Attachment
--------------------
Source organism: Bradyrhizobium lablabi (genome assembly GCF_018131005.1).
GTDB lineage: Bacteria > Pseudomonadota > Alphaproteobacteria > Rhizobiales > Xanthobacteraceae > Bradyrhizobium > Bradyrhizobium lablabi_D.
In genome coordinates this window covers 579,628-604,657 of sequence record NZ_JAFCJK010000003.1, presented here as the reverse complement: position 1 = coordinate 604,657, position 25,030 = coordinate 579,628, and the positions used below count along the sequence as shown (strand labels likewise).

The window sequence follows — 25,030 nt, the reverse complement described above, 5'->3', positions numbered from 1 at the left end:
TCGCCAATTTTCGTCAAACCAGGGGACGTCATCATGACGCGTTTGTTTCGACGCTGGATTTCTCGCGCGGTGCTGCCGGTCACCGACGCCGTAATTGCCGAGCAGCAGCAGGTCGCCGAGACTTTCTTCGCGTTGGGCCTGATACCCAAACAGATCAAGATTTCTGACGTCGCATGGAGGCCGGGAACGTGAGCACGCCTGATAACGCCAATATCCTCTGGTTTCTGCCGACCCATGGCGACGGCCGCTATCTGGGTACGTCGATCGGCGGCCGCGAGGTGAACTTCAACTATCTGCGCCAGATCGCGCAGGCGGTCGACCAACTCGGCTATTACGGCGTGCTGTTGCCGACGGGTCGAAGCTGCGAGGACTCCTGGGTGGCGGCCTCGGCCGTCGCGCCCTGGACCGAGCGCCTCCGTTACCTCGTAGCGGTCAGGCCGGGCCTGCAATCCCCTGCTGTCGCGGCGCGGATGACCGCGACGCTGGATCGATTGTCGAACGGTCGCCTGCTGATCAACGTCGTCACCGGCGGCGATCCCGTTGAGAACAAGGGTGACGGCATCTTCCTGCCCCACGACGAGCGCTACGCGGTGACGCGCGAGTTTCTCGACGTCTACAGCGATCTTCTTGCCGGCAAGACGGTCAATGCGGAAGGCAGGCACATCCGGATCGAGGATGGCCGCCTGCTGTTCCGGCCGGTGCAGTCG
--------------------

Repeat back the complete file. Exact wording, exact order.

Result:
Source organism: Bradyrhizobium lablabi (genome assembly GCF_018131005.1).
GTDB lineage: Bacteria > Pseudomonadota > Alphaproteobacteria > Rhizobiales > Xanthobacteraceae > Bradyrhizobium > Bradyrhizobium lablabi_D.
In genome coordinates this window covers 579,628-604,657 of sequence record NZ_JAFCJK010000003.1, presented here as the reverse complement: position 1 = coordinate 604,657, position 25,030 = coordinate 579,628, and the positions used below count along the sequence as shown (strand labels likewise).

The window sequence follows — 25,030 nt, the reverse complement described above, 5'->3', positions numbered from 1 at the left end:
TCGCCAATTTTCGTCAAACCAGGGGACGTCATCATGACGCGTTTGTTTCGACGCTGGATTTCTCGCGCGGTGCTGCCGGTCACCGACGCCGTAATTGCCGAGCAGCAGCAGGTCGCCGAGACTTTCTTCGCGTTGGGCCTGATACCCAAACAGATCAAGATTTCTGACGTCGCATGGAGGCCGGGAACGTGAGCACGCCTGATAACGCCAATATCCTCTGGTTTCTGCCGACCCATGGCGACGGCCGCTATCTGGGTACGTCGATCGGCGGCCGCGAGGTGAACTTCAACTATCTGCGCCAGATCGCGCAGGCGGTCGACCAACTCGGCTATTACGGCGTGCTGTTGCCGACGGGTCGAAGCTGCGAGGACTCCTGGGTGGCGGCCTCGGCCGTCGCGCCCTGGACCGAGCGCCTCCGTTACCTCGTAGCGGTCAGGCCGGGCCTGCAATCCCCTGCTGTCGCGGCGCGGATGACCGCGACGCTGGATCGATTGTCGAACGGTCGCCTGCTGATCAACGTCGTCACCGGCGGCGATCCCGTTGAGAACAAGGGTGACGGCATCTTCCTGCCCCACGACGAGCGCTACGCGGTGACGCGCGAGTTTCTCGACGTCTACAGCGATCTTCTTGCCGGCAAGACGGTCAATGCGGAAGGCAGGCACATCCGGATCGAGGATGGCCGCCTGCTGTTCCGGCCGGTGCAGTCG